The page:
Based on the Australian numbers, public health officials are warning Americans about a higher risk of a deadly flu outbreak in 2019. The flu season may last longer than normal with more people contracting the flu than usual, if America follows Australian trends as it normally does. Since September 29, 2019, the United States has already had 1,978 positive cases of flu reported to health officials, and that number continues to rise as the year progresses. In light of this, the CDC is warning Americans to take flu season seriously, and to protect themselves with the flu vaccine.
Myths About the Flu Shot Persist
Unfortunately, even though the United States faces a difficult flu season in the coming months, myths about the flu shot continue to deter people from getting this important vaccination. In the 2018-2019 flu season, only about 45 percent of the adult community had a flu shot, and many said no because of these myths. Public health officials must learn to educate people about the truth behind these myths in order to increase the number of people who get the vaccine and better protect the local community.
Myth 1 – The Flu Shot Can Give Someone the Flu
Many people report that they refuse the flu shot because they got one in the past, and then got sick afterwards. While this may have happened as a coincidence, the flu vaccine contains an inactive virus, and an inactive virus cannot transmit disease. Thus, it is impossible to get the flu from the flu shot. So why do some people report feeling sick after their flu shot? There are a few reasons for this.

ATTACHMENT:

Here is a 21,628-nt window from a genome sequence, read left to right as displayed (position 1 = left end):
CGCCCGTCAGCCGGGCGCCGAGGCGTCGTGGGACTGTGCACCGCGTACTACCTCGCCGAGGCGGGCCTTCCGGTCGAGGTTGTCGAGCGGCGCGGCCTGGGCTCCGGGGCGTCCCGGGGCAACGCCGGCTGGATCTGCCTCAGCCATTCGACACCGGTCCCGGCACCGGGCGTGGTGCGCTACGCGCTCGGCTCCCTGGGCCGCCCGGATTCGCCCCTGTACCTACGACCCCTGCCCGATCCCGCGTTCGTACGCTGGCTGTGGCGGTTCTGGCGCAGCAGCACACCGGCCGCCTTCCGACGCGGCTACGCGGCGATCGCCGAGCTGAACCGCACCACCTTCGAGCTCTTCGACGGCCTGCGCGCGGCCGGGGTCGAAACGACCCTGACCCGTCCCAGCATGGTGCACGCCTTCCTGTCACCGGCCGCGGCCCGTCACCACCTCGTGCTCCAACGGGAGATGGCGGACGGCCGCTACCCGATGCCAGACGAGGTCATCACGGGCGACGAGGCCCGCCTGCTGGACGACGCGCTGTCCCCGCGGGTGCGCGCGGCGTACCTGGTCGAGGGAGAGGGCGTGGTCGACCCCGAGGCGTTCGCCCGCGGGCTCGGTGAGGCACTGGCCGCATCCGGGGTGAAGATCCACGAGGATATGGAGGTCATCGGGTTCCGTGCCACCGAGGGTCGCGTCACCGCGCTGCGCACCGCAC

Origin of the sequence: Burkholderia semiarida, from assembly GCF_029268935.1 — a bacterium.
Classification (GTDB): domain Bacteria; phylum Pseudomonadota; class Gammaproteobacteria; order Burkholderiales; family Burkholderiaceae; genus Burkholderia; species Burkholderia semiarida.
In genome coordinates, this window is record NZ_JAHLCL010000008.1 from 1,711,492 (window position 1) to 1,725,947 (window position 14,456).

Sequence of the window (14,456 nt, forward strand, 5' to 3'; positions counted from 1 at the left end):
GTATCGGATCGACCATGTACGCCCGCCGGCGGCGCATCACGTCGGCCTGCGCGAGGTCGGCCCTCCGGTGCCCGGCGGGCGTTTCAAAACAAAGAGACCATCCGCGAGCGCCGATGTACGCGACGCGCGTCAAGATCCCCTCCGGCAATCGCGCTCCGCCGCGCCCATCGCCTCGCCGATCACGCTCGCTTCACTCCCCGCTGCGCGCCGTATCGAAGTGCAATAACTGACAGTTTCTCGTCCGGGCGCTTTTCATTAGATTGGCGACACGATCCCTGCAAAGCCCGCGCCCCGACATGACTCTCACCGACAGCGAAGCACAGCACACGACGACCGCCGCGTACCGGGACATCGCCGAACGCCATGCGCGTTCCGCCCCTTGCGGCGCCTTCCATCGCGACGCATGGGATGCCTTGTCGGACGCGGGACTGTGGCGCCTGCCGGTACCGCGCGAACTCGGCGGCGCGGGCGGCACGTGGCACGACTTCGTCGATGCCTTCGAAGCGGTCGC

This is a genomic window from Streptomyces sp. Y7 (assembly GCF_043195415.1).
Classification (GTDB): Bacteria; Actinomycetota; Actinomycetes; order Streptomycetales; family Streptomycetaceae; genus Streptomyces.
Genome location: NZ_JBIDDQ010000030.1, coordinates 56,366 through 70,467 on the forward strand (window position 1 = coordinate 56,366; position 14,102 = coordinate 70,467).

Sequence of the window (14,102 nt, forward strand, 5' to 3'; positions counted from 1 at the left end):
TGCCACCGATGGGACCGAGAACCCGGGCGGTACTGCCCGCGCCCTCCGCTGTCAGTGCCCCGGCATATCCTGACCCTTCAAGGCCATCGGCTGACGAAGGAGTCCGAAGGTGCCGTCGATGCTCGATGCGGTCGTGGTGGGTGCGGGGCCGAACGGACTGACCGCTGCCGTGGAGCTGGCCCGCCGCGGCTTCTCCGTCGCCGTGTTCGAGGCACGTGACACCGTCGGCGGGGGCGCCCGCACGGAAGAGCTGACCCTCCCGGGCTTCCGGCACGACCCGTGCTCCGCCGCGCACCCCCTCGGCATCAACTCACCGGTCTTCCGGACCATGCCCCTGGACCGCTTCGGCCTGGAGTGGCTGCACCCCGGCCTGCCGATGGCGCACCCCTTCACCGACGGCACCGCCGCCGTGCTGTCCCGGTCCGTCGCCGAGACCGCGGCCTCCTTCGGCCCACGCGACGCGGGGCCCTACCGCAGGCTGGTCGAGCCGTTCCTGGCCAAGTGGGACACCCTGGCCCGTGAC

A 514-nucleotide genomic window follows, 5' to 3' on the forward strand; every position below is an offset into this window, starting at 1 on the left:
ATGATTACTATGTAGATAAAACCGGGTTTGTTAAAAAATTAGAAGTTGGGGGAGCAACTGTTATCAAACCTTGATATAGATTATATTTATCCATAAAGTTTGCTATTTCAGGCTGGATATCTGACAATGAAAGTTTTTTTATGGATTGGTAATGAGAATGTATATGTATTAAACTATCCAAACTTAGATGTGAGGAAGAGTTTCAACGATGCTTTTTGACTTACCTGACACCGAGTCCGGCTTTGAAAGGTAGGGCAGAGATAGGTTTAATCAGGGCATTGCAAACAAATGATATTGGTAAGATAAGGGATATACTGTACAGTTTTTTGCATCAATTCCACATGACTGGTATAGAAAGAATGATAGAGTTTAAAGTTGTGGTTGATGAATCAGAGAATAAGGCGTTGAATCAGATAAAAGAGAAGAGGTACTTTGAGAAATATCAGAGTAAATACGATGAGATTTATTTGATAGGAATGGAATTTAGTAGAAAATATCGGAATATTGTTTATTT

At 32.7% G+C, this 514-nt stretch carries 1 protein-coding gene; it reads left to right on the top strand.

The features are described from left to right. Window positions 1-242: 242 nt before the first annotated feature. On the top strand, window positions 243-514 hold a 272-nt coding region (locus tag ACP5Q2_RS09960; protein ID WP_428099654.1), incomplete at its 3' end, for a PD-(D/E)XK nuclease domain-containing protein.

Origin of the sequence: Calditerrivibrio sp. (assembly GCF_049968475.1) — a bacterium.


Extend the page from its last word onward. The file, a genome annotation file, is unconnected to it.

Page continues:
First, some people may experience an immune response to the inactive vaccine, which causes the person to feel a little unwell. This may include a headache, low fever, or muscle aches. This is not the same as the flu, and it will pass quickly while the body builds an immunity to the actual flu.
Second, the flu has an incubation period, and the flu shot is typically offered at the start of the flu season. It’s entirely possible for someone to contract the flu in the days before getting the flu shot. It takes a few days for the immunity to develop after receiving the shot, so in these cases, the patient will get sick.
Finally, many people mistakenly call a serious cold or even a stomach virus “the flu.” These are not influenza. If someone comes down with one after getting the flu shot, it is simply coincidence.
Myth 2 – They’re Just Guessing Which Strain to Put in the Shot